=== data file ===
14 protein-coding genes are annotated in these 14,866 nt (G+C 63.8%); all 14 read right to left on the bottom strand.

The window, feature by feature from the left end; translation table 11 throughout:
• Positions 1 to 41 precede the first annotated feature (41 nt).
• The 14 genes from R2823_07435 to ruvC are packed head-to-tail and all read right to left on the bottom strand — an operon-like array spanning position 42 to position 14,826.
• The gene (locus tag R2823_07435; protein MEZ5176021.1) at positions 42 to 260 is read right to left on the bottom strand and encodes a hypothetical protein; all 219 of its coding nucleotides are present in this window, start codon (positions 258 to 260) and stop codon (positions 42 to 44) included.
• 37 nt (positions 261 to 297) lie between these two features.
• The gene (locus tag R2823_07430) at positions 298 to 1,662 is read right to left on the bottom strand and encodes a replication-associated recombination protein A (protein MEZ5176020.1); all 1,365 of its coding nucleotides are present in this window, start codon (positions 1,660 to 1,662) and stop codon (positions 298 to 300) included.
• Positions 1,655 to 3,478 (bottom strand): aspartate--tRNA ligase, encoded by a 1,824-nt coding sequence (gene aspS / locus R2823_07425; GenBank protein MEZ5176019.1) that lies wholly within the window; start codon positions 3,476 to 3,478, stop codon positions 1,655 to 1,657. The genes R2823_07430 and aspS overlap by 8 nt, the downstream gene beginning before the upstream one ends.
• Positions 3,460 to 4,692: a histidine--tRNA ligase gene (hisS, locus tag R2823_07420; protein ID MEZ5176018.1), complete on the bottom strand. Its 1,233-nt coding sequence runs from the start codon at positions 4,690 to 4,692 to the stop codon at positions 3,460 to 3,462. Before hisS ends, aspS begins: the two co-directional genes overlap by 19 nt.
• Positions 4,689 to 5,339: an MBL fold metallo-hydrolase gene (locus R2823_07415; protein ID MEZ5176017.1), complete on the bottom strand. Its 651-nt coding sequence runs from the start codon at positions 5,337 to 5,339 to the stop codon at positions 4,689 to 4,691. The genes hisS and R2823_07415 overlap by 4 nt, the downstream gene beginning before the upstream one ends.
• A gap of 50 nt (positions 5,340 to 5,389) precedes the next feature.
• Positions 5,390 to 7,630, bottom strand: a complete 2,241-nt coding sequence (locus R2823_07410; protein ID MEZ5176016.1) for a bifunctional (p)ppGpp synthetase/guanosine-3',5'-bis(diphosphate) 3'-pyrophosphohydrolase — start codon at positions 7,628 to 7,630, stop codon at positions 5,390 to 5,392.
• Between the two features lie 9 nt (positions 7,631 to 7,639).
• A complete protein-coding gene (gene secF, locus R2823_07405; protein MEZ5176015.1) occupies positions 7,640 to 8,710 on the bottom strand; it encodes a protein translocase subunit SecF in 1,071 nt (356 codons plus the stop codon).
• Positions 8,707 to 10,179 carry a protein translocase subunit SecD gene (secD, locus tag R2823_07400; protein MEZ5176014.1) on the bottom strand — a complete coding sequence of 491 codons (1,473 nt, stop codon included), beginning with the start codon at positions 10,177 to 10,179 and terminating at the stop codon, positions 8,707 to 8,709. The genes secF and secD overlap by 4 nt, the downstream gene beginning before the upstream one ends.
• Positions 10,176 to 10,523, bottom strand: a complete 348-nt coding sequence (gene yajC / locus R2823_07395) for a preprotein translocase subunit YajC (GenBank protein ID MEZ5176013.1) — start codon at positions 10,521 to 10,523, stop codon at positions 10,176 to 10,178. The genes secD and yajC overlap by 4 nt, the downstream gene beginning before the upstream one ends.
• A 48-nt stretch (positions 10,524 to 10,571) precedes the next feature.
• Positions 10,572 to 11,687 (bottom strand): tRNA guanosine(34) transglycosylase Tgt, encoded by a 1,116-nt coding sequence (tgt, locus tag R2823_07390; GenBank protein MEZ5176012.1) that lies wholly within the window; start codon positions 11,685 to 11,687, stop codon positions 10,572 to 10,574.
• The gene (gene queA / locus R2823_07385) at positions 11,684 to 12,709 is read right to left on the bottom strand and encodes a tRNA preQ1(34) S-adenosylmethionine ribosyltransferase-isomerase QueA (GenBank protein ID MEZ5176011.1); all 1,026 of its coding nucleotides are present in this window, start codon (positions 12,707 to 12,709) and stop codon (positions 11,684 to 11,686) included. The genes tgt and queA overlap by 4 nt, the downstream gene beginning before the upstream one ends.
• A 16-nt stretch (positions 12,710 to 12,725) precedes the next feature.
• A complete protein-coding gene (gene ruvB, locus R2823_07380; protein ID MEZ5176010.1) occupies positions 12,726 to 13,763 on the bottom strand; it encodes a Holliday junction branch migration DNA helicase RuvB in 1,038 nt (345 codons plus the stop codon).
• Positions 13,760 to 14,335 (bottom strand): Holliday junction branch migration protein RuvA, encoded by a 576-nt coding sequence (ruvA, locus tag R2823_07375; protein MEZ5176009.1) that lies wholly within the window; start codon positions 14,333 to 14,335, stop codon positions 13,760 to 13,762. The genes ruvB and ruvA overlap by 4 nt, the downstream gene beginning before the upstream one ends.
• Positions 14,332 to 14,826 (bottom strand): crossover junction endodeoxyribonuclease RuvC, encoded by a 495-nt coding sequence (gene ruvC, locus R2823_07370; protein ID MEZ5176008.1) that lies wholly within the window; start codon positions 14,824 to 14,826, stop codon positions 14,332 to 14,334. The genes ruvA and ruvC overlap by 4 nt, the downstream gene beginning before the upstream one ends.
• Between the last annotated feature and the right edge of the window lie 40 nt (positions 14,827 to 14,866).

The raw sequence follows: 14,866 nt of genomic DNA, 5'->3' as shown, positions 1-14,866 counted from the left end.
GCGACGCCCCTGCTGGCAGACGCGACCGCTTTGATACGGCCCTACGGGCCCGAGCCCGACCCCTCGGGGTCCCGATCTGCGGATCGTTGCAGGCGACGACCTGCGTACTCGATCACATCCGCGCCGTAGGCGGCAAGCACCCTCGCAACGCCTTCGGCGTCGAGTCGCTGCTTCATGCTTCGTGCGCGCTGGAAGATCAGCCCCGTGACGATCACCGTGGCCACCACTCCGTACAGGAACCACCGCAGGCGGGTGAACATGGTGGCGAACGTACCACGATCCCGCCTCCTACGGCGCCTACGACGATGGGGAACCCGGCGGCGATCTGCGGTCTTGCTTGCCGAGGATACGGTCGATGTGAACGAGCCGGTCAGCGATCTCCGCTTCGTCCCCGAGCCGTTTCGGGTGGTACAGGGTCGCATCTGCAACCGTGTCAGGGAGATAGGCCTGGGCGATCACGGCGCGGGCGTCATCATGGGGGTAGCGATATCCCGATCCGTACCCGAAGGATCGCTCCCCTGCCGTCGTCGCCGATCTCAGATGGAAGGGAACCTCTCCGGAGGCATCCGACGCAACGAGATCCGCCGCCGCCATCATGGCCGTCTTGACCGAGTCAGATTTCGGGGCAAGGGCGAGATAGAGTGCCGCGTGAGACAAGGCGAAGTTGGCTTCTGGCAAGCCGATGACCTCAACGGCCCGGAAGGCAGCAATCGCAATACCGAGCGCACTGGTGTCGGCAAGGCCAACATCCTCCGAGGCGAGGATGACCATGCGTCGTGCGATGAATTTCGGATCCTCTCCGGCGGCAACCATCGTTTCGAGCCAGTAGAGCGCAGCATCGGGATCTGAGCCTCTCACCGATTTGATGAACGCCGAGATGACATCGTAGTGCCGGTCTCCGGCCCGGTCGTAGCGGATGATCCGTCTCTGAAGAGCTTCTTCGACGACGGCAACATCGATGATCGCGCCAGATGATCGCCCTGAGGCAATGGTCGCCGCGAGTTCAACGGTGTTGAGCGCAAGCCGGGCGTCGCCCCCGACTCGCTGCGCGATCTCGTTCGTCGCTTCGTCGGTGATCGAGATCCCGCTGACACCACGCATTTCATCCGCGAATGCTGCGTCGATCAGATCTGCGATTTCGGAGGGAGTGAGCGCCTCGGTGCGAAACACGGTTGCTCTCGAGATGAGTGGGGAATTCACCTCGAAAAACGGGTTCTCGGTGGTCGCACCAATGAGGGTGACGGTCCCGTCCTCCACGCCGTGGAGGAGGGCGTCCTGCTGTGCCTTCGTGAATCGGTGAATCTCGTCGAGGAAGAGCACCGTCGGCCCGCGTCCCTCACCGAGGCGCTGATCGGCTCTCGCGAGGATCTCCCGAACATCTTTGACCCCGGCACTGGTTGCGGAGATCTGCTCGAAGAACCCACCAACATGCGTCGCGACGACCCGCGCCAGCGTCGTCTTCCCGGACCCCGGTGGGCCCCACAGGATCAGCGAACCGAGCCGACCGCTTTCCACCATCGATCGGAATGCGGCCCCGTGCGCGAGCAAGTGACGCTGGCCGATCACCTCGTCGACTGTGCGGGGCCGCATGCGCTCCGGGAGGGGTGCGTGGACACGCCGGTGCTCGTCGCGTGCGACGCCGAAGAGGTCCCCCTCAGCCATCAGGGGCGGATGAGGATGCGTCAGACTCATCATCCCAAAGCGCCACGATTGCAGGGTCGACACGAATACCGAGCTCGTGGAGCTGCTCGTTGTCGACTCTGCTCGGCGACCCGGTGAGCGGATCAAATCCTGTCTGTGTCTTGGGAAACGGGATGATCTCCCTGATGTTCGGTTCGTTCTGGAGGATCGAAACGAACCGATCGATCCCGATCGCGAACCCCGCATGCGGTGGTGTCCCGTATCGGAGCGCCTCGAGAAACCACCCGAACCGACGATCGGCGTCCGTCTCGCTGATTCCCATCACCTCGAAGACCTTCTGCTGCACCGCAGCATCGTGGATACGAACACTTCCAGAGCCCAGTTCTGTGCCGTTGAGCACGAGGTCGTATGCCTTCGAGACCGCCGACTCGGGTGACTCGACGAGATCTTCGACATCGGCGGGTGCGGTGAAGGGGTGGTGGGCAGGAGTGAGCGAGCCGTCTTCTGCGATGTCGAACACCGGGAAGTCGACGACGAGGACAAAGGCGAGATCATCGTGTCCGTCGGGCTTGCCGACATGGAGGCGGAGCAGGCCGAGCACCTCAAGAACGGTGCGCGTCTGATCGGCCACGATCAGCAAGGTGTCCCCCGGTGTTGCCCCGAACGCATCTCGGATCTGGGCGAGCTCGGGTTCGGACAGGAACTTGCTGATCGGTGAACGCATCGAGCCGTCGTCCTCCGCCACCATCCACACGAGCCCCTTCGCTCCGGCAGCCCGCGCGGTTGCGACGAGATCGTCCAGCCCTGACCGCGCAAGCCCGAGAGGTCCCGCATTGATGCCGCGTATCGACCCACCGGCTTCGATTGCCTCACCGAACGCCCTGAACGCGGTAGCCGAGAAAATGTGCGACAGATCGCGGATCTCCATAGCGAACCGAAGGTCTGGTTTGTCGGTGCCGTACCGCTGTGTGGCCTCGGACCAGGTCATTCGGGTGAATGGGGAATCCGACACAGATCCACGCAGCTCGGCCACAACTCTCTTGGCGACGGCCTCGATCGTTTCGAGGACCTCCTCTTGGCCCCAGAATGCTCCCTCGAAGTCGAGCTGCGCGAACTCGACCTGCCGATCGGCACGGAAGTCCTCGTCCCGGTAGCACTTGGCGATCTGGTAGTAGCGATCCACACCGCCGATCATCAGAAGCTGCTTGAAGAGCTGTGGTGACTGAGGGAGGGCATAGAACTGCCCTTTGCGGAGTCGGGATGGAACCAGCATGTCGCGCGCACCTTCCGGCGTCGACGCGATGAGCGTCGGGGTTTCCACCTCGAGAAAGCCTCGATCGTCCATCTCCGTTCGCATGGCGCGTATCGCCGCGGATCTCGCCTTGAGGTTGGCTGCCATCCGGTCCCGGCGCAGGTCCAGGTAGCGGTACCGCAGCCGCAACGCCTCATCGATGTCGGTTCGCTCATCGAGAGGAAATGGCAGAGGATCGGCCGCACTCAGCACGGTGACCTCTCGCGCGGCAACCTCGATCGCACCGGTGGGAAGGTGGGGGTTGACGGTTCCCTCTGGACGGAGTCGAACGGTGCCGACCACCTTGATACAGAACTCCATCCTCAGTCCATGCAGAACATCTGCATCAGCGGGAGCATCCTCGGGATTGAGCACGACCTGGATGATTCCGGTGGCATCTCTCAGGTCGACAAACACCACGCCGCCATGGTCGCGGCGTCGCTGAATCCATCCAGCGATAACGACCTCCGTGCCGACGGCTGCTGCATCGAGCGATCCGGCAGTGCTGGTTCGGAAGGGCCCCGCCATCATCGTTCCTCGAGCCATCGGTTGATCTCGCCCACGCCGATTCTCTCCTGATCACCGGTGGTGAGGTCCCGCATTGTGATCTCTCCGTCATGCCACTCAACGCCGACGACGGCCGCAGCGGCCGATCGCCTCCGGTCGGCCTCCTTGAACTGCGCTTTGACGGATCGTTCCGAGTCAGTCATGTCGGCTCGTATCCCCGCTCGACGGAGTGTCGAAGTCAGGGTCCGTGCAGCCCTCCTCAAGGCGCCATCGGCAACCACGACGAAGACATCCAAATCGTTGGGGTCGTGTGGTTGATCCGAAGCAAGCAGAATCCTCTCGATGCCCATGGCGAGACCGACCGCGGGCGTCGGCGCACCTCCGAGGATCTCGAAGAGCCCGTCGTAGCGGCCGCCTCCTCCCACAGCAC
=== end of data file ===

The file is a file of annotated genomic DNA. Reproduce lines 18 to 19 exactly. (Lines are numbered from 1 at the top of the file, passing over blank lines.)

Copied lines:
• Positions 10,572 to 11,687 (bottom strand): tRNA guanosine(34) transglycosylase Tgt, encoded by a 1,116-nt coding sequence (tgt, locus tag R2823_07390; GenBank protein MEZ5176012.1) that lies wholly within the window; start codon positions 11,685 to 11,687, stop codon positions 10,572 to 10,574.
• The gene (gene queA / locus R2823_07385) at positions 11,684 to 12,709 is read right to left on the bottom strand and encodes a tRNA preQ1(34) S-adenosylmethionine ribosyltransferase-isomerase QueA (GenBank protein ID MEZ5176011.1); all 1,026 of its coding nucleotides are present in this window, start codon (positions 12,707 to 12,709) and stop codon (positions 11,684 to 11,686) included. The genes tgt and queA overlap by 4 nt, the downstream gene beginning before the upstream one ends.